Bug 25621 - Missed optimization when unrolling the loop (splitting up the sum) (only with -ffast-math)
Missed optimization when unrolling the loop (splitting up the sum) (only with...
Status: NEW
Product: gcc
Classification: Unclassified
Component: tree-optimization
4.2.0
: P3 enhancement
: ---
Assigned To: Not yet assigned to anyone
: missed-optimization
Depends on:
Blocks: 53947
  Show dependency treegraph
 
Reported: 2006-01-01 12:40 UTC by Joost VandeVondele
Modified: 2014-03-24 11:02 UTC (History)
4 users (show)

See Also:
Host:
Target:
Build:
Known to work:
Known to fail:
Last reconfirmed: 2006-01-06 14:07:04


Attachments

Note You need to log in before you can comment on or make changes to this bug.
Description Joost VandeVondele 2006-01-01 12:40:07 UTC
The following doesn't run as fast as the 'hand-optimised' routine provided as well (using current 4.2 on an opteron) using -ffast-math -O2 (makes a factor of 2 difference here). I've tried a number of further switches, but didn't manage to find a case where the simply loop was as fast as the other. 

! simple loop
! assume N is even
SUBROUTINE S31(a,b,c,N)
 IMPLICIT NONE
 integer :: N
 real*8  :: a(N),b(N),c
 integer :: i
 c=0.0D0
 DO i=1,N
   c=c+a(i)*b(i)
 ENDDO
END SUBROUTINE

! 'improved' loop
SUBROUTINE S32(a,b,c,N)
 IMPLICIT NONE
 integer :: N
 real*8  :: a(N),b(N),c,tmp
 integer :: i
 c=0.0D0
 tmp=0.0D0
 DO i=1,N,2
    c=c+a(i)*b(i)
    tmp=tmp+a(i+1)*b(i+1)
 ENDDO
 c=c+tmp
END SUBROUTINE
Comment 1 Andrew Pinski 2006-01-01 17:31:19 UTC
What happens if you use -funroll-loops?  It should get about the same improvement.

Also your two loops not equal if N is old.
Comment 2 Joost VandeVondele 2006-01-01 18:14:05 UTC
(In reply to comment #1)
> What happens if you use -funroll-loops?  It should get about the same
> improvement.

I have the following timings (for N=1024, calling these subroutines a number of times+some external initialisation)
-O2 -ffast-math -funroll-loops
S31                 S32
0.0229959786        0.0119980276
-O2 -ffast-math 
0.0229960084        0.0119979978

I think the issue is not pure unrolling but the fact that you have two independent sums in the loop

In fact, I now find that
-O2 -ffast-math -funroll-loops -ftree-loop-ivcanon -fivopts -fvariable-expansion-in-unroller
yields much improved code:
0.0119979978        0.0079990029
The last option indeed seems to do what I did by hand, still the routine S32 seems about 30% faster.

> Also your two loops not equal if N is old.
I've added at least the comment ;-)
! assume N is even

Comment 3 Andrew Pinski 2006-01-06 14:07:04 UTC
Confirmed.
Comment 4 Joost VandeVondele 2007-07-03 19:30:37 UTC
Now, I get the same timings for the hand-optimised loop and compiled loop if I use the option:

gfortran -O3 -ffast-math -ftree-vectorize -march=native  -funroll-loops -fvariable-expansion-in-unroller test.f90

whereas -funroll-loops is quite common to add, -fvariable-expansion-in-unroller is not. Could one have a heuristic that switches that on by default if -funroll-loops (and -ffast-math) ? For S31 the timings are:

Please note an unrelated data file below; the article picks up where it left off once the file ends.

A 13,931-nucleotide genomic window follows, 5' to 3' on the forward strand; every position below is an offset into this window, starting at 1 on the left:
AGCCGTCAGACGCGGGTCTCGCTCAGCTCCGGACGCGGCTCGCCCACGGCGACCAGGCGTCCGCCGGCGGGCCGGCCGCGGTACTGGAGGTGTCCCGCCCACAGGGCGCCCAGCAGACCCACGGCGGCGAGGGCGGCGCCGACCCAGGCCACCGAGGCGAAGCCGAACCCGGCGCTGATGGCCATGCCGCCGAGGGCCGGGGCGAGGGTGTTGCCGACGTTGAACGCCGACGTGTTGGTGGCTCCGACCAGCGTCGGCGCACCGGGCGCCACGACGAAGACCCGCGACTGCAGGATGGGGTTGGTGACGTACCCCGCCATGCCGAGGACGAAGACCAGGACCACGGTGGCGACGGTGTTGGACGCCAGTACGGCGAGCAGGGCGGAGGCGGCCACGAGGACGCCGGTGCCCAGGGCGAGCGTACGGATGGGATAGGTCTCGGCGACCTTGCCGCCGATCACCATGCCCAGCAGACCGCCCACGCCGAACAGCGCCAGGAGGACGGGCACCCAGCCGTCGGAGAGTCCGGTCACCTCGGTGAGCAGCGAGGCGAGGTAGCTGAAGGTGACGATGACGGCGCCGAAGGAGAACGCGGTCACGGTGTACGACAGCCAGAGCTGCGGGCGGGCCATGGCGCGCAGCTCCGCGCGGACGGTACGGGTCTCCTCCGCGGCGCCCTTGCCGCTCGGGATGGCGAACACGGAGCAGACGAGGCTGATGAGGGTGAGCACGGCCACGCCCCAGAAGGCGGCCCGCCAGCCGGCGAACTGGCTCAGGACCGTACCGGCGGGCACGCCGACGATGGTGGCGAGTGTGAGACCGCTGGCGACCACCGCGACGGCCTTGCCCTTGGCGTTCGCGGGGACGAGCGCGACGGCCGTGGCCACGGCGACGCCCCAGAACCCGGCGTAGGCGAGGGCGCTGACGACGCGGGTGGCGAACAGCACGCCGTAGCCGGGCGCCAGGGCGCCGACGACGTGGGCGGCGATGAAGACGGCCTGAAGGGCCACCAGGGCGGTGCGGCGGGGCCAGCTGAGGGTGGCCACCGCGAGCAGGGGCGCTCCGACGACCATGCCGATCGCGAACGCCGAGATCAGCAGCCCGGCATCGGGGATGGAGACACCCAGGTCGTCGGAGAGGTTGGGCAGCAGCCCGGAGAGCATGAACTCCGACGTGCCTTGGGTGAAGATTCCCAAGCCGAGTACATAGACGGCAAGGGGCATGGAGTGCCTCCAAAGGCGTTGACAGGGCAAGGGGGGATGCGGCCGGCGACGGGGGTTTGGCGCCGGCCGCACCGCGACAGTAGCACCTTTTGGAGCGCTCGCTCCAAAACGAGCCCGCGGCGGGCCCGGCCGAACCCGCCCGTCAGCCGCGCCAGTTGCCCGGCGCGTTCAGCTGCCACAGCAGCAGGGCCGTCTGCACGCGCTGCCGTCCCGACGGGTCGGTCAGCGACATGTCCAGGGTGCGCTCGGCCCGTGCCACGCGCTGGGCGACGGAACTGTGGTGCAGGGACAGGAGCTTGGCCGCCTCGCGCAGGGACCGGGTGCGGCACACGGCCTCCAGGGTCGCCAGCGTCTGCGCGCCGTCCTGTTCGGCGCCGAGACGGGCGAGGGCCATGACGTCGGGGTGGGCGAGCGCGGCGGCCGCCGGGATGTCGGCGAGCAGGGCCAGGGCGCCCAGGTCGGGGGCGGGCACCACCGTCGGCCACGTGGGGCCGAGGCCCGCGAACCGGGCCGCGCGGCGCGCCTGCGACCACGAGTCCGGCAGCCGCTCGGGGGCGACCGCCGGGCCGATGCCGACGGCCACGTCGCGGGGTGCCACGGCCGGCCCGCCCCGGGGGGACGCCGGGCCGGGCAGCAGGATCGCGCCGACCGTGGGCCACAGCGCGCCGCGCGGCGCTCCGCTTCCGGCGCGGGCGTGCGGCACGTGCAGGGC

> gfortran -O3 -ffast-math -ftree-vectorize -march=native  -funroll-loops test.f90
> time ./a.out
real    0m6.618s

> gfortran -O3 -ffast-math -ftree-vectorize -march=native  -funroll-loops -fvariable-expansion-in-unroller test.f90
> time ./a.out
real    0m4.457s

so a 50% improvement. 
Comment 5 revital eres 2007-07-04 08:57:51 UTC
You can also try to tune --param max-variable-expansions-in-unroller. The default is to add one expansion (which seems to be the most helpful due to the fact that adding more expansions can increase register pressure).

Comment 6 Joost VandeVondele 2007-07-04 09:23:42 UTC
(In reply to comment #5)
> You can also try to tune --param max-variable-expansions-in-unroller. The
> default is to add one expansion (which seems to be the most helpful due to the
> fact that adding more expansions can increase register pressure).
> 

there seems to be no effect from --param max-variable-expansions-in-unroller, I get the same timings for all values.

I do notice that ifort is twice as fast as gfortran on the original loop on my machine (core2):

> gfortran -O3 -ffast-math -ftree-vectorize -march=native  -funroll-loops -fvariable-expansion-in-unroller --param max-variable-expansions-in-unroller=4 pr25621.f90
> ./a.out
 default loop  0.868054000000000
 hand optimized loop  0.864054000000000

> ifort -xT -O3 pr25621.f90
pr25621.f90(32) : (col. 0) remark: LOOP WAS VECTORIZED.
pr25621.f90(33) : (col. 0) remark: LOOP WAS VECTORIZED.
pr25621.f90(9) : (col. 2) remark: LOOP WAS VECTORIZED.
> ./a.out
 default loop  0.440027000000000
 hand optimized loop  0.876055000000000

and it looks like ifort vectorizes the first loop (whereas gfortran does not ' unsupported use in stmt'). As a reference :

> gfortran -O3 -ffast-math -ftree-vectorize -march=native  -funroll-loops pr25621.f90
> ./a.out
 default loop   1.29608100000000
 hand optimized loop  0.860054000000000

the code actually used for testing is :

! simple loop
! assume N is even
SUBROUTINE S31(a,b,c,N)
 IMPLICIT NONE
 integer :: N
 real*8  :: a(N),b(N),c
 integer :: i
 c=0.0D0
 DO i=1,N
   c=c+a(i)*b(i)
 ENDDO
END SUBROUTINE

! 'improved' loop
SUBROUTINE S32(a,b,c,N)
 IMPLICIT NONE
 integer :: N
 real*8  :: a(N),b(N),c,tmp
 integer :: i
 c=0.0D0
 tmp=0.0D0
 DO i=1,N,2
    c=c+a(i)*b(i)
    tmp=tmp+a(i+1)*b(i+1)
 ENDDO
 c=c+tmp
END SUBROUTINE

integer, parameter :: N=1024
real*8  :: a(N),b(N),c,tmp,t1,t2

a=0.0_8
b=0.0_8
DO i=1,2000000
   CALL S31(a,b,c,N)
ENDDO

CALL CPU_TIME(t1)
DO i=1,1000000
   CALL S31(a,b,c,N)
ENDDO
CALL CPU_TIME(t2)
write(6,*) "default loop", t2-t1
CALL CPU_TIME(t1)
DO i=1,1000000
   CALL S32(a,b,c,N)
ENDDO
CALL CPU_TIME(t2)
write(6,*) "hand optimized loop",t2-t1
END


 
Comment 7 dorit 2007-07-04 11:14:22 UTC
The vectorizer reports:
pr25621.f90:7: note: reduction used in loop.
pr25621.f90:7: note: Unknown def-use cycle pattern.

because of the seemingly redundant assignment:
c__lsm.63_30 = D.1361_38;
which uses the reduction variable D.1361_38 inside the loop (only to be used outside the loop). Need to teach the vectorizer to ignore this assignment or clean it away before the vectorizer.

<bb 4>:
  # prephitmp.57_5 = PHI <storetmp.55_34(3), D.1361_38(5)>
  # i_3 = PHI <1(3), i_40(5)>
  D.1357_31 = i_3 + -1;
  D.1358_33 = (*a_32(D))[D.1357_31];
  D.1359_36 = (*b_35(D))[D.1357_31];
  D.1360_37 = D.1359_36 * D.1358_33;